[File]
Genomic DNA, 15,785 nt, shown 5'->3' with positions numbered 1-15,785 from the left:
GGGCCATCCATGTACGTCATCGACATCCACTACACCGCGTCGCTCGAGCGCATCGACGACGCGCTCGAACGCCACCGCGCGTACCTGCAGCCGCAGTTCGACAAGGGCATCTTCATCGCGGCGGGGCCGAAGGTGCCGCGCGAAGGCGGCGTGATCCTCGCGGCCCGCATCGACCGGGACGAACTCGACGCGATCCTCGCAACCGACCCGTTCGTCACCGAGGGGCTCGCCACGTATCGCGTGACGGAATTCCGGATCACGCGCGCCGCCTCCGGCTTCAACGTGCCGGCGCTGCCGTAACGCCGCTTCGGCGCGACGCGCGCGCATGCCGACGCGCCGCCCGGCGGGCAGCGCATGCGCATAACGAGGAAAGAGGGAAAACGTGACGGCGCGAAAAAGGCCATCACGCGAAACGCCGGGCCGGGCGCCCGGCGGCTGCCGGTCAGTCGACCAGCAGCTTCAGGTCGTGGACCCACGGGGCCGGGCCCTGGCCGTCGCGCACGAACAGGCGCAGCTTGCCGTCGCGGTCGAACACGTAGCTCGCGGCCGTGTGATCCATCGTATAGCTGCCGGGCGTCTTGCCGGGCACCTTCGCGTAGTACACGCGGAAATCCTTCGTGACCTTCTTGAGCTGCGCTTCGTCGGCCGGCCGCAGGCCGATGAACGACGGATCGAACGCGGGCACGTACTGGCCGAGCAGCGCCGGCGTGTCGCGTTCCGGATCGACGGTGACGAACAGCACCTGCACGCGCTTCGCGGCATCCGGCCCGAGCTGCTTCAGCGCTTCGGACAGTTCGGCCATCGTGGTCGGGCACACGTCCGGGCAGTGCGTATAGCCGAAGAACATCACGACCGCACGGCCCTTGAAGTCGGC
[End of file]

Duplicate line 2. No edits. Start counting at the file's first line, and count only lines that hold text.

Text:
GGGCCATCCATGTACGTCATCGACATCCACTACACCGCGTCGCTCGAGCGCATCGACGACGCGCTCGAACGCCACCGCGCGTACCTGCAGCCGCAGTTCGACAAGGGCATCTTCATCGCGGCGGGGCCGAAGGTGCCGCGCGAAGGCGGCGTGATCCTCGCGGCCCGCATCGACCGGGACGAACTCGACGCGATCCTCGCAACCGACCCGTTCGTCACCGAGGGGCTCGCCACGTATCGCGTGACGGAATTCCGGATCACGCGCGCCGCCTCCGGCTTCAACGTGCCGGCGCTGCCGTAACGCCGCTTCGGCGCGACGCGCGCGCATGCCGACGCGCCGCCCGGCGGGCAGCGCATGCGCATAACGAGGAAAGAGGGAAAACGTGACGGCGCGAAAAAGGCCATCACGCGAAACGCCGGGCCGGGCGCCCGGCGGCTGCCGGTCAGTCGACCAGCAGCTTCAGGTCGTGGACCCACGGGGCCGGGCCCTGGCCGTCGCGCACGAACAGGCGCAGCTTGCCGTCGCGGTCGAACACGTAGCTCGCGGCCGTGTGATCCATCGTATAGCTGCCGGGCGTCTTGCCGGGCACCTTCGCGTAGTACACGCGGAAATCCTTCGTGACCTTCTTGAGCTGCGCTTCGTCGGCCGGCCGCAGGCCGATGAACGACGGATCGAACGCGGGCACGTACTGGCCGAGCAGCGCCGGCGTGTCGCGTTCCGGATCGACGGTGACGAACAGCACCTGCACGCGCTTCGCGGCATCCGGCCCGAGCTGCTTCAGCGCTTCGGACAGTTCGGCCATCGTGGTCGGGCACACGTCCGGGCAGTGCGTATAGCCGAAGAACATCACGACCGCACGGCCCTTGAAGTCGGC